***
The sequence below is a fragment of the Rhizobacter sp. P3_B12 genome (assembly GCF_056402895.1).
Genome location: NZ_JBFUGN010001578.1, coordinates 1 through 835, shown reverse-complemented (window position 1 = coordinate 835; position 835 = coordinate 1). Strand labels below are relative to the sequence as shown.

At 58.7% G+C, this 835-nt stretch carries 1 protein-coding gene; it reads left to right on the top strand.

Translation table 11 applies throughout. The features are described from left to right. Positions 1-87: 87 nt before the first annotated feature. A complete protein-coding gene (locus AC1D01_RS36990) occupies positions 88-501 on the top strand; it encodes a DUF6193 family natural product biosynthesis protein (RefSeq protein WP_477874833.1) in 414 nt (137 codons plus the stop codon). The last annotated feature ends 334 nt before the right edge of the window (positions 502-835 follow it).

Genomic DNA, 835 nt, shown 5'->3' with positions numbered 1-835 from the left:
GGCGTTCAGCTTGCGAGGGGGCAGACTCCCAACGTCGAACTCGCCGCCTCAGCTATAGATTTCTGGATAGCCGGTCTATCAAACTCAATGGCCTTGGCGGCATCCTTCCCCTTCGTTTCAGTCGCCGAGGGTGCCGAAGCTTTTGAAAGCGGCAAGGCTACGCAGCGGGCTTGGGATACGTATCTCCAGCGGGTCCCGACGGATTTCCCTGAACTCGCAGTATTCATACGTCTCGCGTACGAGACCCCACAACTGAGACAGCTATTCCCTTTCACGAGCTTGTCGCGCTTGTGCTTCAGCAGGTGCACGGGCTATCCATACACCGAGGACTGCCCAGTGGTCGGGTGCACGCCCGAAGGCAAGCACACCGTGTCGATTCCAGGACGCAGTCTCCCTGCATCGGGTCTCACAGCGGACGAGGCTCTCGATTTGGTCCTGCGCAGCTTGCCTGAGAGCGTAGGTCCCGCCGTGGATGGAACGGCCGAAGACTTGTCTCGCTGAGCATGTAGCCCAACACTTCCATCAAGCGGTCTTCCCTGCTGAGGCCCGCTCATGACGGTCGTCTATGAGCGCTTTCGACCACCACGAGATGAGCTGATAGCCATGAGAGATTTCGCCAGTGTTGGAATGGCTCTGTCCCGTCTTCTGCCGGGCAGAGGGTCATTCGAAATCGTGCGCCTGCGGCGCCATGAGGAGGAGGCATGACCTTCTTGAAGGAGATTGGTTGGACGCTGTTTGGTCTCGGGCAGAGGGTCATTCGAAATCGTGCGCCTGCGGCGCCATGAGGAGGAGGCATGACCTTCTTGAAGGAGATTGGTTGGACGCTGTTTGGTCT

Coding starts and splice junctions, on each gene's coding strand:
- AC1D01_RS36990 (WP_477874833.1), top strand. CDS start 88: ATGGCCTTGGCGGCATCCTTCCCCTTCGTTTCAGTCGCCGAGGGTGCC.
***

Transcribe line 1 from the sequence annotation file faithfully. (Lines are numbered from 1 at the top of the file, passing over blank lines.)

The sequence below is a fragment of the Rhizobacter sp. P3_B12 genome (assembly GCF_056402895.1).